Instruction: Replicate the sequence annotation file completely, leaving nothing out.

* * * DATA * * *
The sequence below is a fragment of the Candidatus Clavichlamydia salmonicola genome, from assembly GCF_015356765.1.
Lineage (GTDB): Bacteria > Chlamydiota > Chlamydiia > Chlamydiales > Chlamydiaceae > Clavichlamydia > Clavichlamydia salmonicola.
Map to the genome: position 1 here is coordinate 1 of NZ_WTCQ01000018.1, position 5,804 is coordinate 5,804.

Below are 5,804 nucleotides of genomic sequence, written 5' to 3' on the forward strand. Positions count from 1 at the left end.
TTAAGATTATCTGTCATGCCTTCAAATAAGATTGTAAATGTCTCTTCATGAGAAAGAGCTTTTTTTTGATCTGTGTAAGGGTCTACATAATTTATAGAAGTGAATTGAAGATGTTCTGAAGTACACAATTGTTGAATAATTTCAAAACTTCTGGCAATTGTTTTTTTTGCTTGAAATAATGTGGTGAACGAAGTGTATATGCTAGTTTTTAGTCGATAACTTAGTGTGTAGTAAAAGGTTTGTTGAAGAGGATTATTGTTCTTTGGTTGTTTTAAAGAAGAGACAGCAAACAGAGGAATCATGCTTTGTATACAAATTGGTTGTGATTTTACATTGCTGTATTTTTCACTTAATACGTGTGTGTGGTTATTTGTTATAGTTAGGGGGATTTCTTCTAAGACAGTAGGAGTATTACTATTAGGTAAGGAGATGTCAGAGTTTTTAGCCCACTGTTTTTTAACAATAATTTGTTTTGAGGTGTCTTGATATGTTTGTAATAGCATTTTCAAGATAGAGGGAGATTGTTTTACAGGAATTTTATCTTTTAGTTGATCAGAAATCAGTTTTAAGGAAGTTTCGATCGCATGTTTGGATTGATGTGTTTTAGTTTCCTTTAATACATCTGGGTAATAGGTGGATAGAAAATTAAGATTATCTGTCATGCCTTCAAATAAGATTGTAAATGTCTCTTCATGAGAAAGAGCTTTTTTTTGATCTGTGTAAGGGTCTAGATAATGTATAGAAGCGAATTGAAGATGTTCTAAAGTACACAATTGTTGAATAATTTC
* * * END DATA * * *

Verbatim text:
The sequence below is a fragment of the Candidatus Clavichlamydia salmonicola genome, from assembly GCF_015356765.1.
Lineage (GTDB): Bacteria > Chlamydiota > Chlamydiia > Chlamydiales > Chlamydiaceae > Clavichlamydia > Clavichlamydia salmonicola.
Map to the genome: position 1 here is coordinate 1 of NZ_WTCQ01000018.1, position 5,804 is coordinate 5,804.

Below are 5,804 nucleotides of genomic sequence, written 5' to 3' on the forward strand. Positions count from 1 at the left end.
TTAAGATTATCTGTCATGCCTTCAAATAAGATTGTAAATGTCTCTTCATGAGAAAGAGCTTTTTTTTGATCTGTGTAAGGGTCTACATAATTTATAGAAGTGAATTGAAGATGTTCTGAAGTACACAATTGTTGAATAATTTCAAAACTTCTGGCAATTGTTTTTTTTGCTTGAAATAATGTGGTGAACGAAGTGTATATGCTAGTTTTTAGTCGATAACTTAGTGTGTAGTAAAAGGTTTGTTGAAGAGGATTATTGTTCTTTGGTTGTTTTAAAGAAGAGACAGCAAACAGAGGAATCATGCTTTGTATACAAATTGGTTGTGATTTTACATTGCTGTATTTTTCACTTAATACGTGTGTGTGGTTATTTGTTATAGTTAGGGGGATTTCTTCTAAGACAGTAGGAGTATTACTATTAGGTAAGGAGATGTCAGAGTTTTTAGCCCACTGTTTTTTAACAATAATTTGTTTTGAGGTGTCTTGATATGTTTGTAATAGCATTTTCAAGATAGAGGGAGATTGTTTTACAGGAATTTTATCTTTTAGTTGATCAGAAATCAGTTTTAAGGAAGTTTCGATCGCATGTTTGGATTGATGTGTTTTAGTTTCCTTTAATACATCTGGGTAATAGGTGGATAGAAAATTAAGATTATCTGTCATGCCTTCAAATAAGATTGTAAATGTCTCTTCATGAGAAAGAGCTTTTTTTTGATCTGTGTAAGGGTCTAGATAATGTATAGAAGCGAATTGAAGATGTTCTAAAGTACACAATTGTTGAATAATTTC